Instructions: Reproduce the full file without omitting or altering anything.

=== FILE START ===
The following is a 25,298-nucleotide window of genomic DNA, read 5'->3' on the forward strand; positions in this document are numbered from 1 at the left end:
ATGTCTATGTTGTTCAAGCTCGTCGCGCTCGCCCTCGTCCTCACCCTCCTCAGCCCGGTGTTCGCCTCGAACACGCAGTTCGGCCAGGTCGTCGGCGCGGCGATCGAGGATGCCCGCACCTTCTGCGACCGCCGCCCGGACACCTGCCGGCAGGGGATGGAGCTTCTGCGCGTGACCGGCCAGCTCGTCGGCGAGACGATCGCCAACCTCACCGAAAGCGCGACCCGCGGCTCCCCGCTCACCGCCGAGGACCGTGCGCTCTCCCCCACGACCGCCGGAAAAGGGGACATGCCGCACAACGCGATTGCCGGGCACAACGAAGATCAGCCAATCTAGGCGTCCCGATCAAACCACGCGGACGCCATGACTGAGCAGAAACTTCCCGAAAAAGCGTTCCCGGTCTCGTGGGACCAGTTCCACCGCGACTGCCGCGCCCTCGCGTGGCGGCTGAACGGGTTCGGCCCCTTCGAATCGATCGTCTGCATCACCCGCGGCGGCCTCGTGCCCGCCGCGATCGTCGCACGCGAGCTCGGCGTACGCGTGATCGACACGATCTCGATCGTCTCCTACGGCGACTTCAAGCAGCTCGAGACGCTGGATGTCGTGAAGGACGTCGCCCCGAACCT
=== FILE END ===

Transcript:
The following is a 25,298-nucleotide window of genomic DNA, read 5'->3' on the forward strand; positions in this document are numbered from 1 at the left end:
ATGTCTATGTTGTTCAAGCTCGTCGCGCTCGCCCTCGTCCTCACCCTCCTCAGCCCGGTGTTCGCCTCGAACACGCAGTTCGGCCAGGTCGTCGGCGCGGCGATCGAGGATGCCCGCACCTTCTGCGACCGCCGCCCGGACACCTGCCGGCAGGGGATGGAGCTTCTGCGCGTGACCGGCCAGCTCGTCGGCGAGACGATCGCCAACCTCACCGAAAGCGCGACCCGCGGCTCCCCGCTCACCGCCGAGGACCGTGCGCTCTCCCCCACGACCGCCGGAAAAGGGGACATGCCGCACAACGCGATTGCCGGGCACAACGAAGATCAGCCAATCTAGGCGTCCCGATCAAACCACGCGGACGCCATGACTGAGCAGAAACTTCCCGAAAAAGCGTTCCCGGTCTCGTGGGACCAGTTCCACCGCGACTGCCGCGCCCTCGCGTGGCGGCTGAACGGGTTCGGCCCCTTCGAATCGATCGTCTGCATCACCCGCGGCGGCCTCGTGCCCGCCGCGATCGTCGCACGCGAGCTCGGCGTACGCGTGATCGACACGATCTCGATCGTCTCCTACGGCGACTTCAAGCAGCTCGAGACGCTGGATGTCGTGAAGGACGTCGCCCCGAACCT